Quality and Quantity of Photographs - Contributing Factors
Some clients are confused over the quality and quantity of photographs, especially for event shoots. This group of people may prioritize the quantity of photographs and insist their photographers to promise them a certain number of photographs.
There are various factors and limitations in getting good quality and large quantity of photographs. Eventually, you should trust your photographer to get the best out of the shoot.
Quality of photos
Quality of photos refers to the presentation of the photos.
Given good lighting condition, any professional photographer should be able to produce at least satisfactory quality of photos. However, it is often not the case that lighting is a luxury.
For any outdoor shoot, the most challenging thing is the sun and its constant changing exposure, partly due to the moving clouds. The worst scenario is when the shoot is held around noon time when the sun is (1) scorching hot that will melt makeup and cause perspiration while the subject may have problems (2) opening his/her eyes; the (3) direction of light is from the top and thu sharp and ugly shadows will be casted on the face and the (4) harshness of light highlights flaws on skin. Of course, if the intention of the photographer is to produce very high contrast photos, it may be a favourable situation instead.
For outdoor shoot in the evening when the sun has gone into retreat, quantity (availability) of light is another challenge. It is often dependable on the existing continuous light from the street lamps. At times, the photographer may have to resort to mounting a speedlite on top of the camera in order to light up the subject(s), which may produce very flat light that will "hide" features of the face and reduce the gradient effect of the exposure that helps to make the photos look more 3-dimensional (3D). For a portrait shoot, the photographer can set up off camera lighting with light modifiers to light up the subject(s), which takes times; however, event shoots are usually too fast paced and spontaneous.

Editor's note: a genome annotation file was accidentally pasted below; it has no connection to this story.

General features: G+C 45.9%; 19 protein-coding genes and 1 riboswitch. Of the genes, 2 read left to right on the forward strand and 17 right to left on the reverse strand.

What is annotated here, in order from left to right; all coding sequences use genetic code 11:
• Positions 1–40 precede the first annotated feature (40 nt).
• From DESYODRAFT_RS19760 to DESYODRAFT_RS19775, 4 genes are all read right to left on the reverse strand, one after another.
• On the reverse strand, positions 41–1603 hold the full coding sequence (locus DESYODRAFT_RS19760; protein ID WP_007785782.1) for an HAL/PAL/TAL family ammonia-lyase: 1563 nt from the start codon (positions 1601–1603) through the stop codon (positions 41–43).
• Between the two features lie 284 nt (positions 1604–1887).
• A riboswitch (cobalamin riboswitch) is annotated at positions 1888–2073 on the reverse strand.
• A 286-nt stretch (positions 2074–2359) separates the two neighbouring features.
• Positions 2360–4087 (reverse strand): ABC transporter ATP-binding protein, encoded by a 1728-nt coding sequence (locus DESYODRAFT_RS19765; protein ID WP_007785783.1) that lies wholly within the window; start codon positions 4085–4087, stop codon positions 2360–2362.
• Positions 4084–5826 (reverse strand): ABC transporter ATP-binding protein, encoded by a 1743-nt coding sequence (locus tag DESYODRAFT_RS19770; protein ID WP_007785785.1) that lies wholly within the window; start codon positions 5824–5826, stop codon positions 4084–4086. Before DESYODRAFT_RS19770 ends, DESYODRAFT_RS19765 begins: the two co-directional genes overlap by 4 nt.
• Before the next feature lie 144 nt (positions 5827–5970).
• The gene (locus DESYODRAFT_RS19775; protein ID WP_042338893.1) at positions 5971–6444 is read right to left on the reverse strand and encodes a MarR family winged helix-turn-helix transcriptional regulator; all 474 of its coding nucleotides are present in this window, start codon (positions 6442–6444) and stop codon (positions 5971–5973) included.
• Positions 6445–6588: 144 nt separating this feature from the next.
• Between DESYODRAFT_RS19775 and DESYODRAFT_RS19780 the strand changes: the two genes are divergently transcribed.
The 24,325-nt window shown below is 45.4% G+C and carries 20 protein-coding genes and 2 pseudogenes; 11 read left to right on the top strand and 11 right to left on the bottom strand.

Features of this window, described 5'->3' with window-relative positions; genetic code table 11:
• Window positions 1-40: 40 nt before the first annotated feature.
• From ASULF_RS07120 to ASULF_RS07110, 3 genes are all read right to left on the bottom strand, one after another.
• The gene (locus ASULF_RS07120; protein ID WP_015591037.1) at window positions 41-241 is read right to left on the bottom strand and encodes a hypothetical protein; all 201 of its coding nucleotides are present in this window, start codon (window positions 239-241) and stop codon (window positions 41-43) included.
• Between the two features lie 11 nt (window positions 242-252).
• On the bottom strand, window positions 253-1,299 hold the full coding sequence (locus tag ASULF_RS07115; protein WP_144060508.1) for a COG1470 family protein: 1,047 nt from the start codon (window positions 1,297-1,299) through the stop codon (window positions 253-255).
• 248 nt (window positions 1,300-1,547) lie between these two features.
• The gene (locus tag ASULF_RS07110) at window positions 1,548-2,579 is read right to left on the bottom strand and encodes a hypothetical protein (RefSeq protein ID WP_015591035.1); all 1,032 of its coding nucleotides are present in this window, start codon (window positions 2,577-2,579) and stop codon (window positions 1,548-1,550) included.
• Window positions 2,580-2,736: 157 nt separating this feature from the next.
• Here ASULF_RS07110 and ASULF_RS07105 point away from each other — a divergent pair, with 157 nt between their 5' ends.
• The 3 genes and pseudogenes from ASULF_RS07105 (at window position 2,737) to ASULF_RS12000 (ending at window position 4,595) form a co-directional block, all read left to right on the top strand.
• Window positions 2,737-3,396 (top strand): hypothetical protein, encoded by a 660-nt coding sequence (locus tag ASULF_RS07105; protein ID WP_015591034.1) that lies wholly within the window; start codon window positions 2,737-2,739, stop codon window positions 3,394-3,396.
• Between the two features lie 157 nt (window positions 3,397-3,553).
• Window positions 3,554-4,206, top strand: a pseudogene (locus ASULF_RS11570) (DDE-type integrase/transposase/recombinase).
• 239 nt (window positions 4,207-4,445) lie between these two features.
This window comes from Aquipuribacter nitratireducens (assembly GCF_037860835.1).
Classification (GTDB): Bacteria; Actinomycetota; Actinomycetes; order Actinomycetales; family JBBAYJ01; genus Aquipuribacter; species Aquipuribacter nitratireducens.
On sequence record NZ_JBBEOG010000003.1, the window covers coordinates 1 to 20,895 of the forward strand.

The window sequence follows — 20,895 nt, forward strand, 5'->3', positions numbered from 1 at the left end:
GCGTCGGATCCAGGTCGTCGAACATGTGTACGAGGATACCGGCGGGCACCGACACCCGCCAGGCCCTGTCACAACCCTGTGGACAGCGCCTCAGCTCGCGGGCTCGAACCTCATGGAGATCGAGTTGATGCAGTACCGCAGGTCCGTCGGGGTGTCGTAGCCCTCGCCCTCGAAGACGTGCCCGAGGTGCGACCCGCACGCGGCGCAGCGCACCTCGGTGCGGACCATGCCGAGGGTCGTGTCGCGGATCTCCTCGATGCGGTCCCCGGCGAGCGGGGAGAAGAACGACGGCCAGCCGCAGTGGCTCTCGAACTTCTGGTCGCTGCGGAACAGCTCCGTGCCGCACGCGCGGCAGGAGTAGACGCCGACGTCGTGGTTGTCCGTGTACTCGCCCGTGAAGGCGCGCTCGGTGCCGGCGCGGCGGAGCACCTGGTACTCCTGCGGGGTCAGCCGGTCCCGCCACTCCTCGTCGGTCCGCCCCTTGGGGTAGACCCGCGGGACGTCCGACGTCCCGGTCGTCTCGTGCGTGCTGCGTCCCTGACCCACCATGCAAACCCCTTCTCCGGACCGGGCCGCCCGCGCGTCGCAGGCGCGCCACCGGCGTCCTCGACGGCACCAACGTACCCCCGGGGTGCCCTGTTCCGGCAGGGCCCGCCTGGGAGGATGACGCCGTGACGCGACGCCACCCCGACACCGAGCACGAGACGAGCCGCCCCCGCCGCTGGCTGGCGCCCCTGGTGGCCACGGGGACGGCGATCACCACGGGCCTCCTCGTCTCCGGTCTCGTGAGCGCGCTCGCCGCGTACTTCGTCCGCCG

For indoor shoot, having dim light is the beginning of the horror, which is subjected to various factors of the interior. In such cases, photographers usually try to bounce light off the ceiling and walls to create soft and directional light, and thus depend a lot on the interior. In event that bouncing of light is required, (1) high ceiling will reduce the efficiency of the light, while (2) black or dark ceiling/walls will also absorb light. (3) Non white ceiling/walls will add weird colour tone as the light bounces off and hit the subject(s). Another horror is the existence of (4) reflective surfaces such as mirrors, door grinds or metal cable/pipe trucking, which will cause unforeseeable amount of additional harsh light to fall onto the subject(s) and cause overexposure.
Another challenging factor for indoor shoot is during day time and near the glass door/windows where natural sunlight will shine in. Many indoor places use orange (warm) light and the sunlight's colour temperature is leaning towards blue (cool). The mixture of colours may not be very attractive in most situations.
Quantity of photographs
Quantity of photographs refers to the number of photographs.
For a professional portrait shoot, if light modifiers have to be set up, it will take extra time not only to (1) assemble them, but also for extra (2) light testing. Whenever the model moves or the sunlight changes, additional testing is required. Shifting of location with the heavy and bulky equipment will further delay the shoot. Therefore, a casual photoshoot may likely be able to produce more photographs (of different quality).